Despite my Evangelical Christian upbringing, nudity had fascinated me from at least my teen years on. I must confess that that evening, not for the first time, I was browsing for nude photography, not pornography but nudist and naturist photos. As I searched, I felt as usual a mixture of thrill at doing something “forbidden” and shame at going against what Christian leaders had continuously emphasized, that to like nakedness was to be “immodest” and to “fall into lust.” So it stunned me to learn that some Christians believed it was okay to be naked among other naked people. But I found a statement of faith on this Christian Naturist web page that, in every detail except one, matched what I had been taught and personally believed about the Trinity and the Bible and the Christian way. Therefore I had to accept these people, naked or not, as brothers and sisters in Jesus. “Every spirit that confesseth that Jesus Christ is come in the flesh is of God…” (I John 4:2)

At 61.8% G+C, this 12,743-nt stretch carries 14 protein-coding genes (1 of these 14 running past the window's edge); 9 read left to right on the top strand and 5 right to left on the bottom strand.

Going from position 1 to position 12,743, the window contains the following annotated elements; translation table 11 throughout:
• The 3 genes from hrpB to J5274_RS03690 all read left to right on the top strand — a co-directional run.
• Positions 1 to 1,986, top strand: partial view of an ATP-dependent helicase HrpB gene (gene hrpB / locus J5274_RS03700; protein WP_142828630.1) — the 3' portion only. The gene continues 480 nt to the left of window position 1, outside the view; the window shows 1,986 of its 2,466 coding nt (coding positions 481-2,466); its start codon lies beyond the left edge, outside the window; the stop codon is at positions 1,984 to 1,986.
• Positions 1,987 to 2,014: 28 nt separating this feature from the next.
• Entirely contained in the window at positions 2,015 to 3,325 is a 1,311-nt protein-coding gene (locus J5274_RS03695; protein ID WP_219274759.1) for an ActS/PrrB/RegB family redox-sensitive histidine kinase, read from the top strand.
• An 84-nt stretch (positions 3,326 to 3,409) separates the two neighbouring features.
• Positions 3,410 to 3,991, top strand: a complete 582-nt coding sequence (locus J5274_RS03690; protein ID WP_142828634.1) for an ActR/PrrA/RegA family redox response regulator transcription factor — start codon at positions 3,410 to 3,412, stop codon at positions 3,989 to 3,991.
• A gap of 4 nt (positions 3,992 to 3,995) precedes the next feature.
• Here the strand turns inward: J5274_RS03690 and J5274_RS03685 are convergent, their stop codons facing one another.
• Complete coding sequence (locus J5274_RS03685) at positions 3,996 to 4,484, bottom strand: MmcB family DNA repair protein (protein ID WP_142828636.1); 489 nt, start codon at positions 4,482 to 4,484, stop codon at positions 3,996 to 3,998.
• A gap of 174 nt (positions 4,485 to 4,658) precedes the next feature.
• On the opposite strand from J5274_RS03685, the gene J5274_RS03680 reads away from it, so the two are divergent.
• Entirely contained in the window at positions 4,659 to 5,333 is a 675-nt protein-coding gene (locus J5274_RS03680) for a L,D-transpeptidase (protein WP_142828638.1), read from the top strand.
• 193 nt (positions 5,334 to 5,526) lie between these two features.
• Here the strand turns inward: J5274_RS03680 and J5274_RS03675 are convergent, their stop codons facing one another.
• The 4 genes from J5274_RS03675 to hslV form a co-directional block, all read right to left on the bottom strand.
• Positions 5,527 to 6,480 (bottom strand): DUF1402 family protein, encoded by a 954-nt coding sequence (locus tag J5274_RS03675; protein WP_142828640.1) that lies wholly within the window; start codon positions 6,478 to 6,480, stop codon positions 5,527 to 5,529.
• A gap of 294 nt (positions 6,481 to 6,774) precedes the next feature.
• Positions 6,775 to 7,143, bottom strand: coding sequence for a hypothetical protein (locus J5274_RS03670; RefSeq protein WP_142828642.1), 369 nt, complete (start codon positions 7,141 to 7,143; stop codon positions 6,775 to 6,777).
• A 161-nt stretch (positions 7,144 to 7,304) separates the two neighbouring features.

The one detail in their statement that didn’t match what I had been conditioned to think was that they believed nudity was good, non-erotic and normal.
So I got out my old complete concordance and looked up every Bible passage containing the words “naked” or “nakedness”. Reading these verses, I slowly realized that none of them condemned nudity in all circumstances. Two passages in Exodus forbid nudity for priests performing priestly services. But balancing these passages are the stories of King Saul, King David, and the prophet Isaiah all going naked with God’s approval and even God’s explicit command to Isaiah.
A little further study revealed that Jesus Himself was naked at several key points in His ministry. At His birth, of course; but by Jewish tradition He would also have been naked at His baptism. The Gospel of John details how He took off all His clothes to wash the disciples’ feet at the Last Supper. The Roman soldiers took off all His clothes to crucify Him; they had no interest in preserving the “dignity” of a condemned criminal. And by the Gospel accounts, it’s likely He walked out of the Garden Tomb clothed only in His resurrected flesh.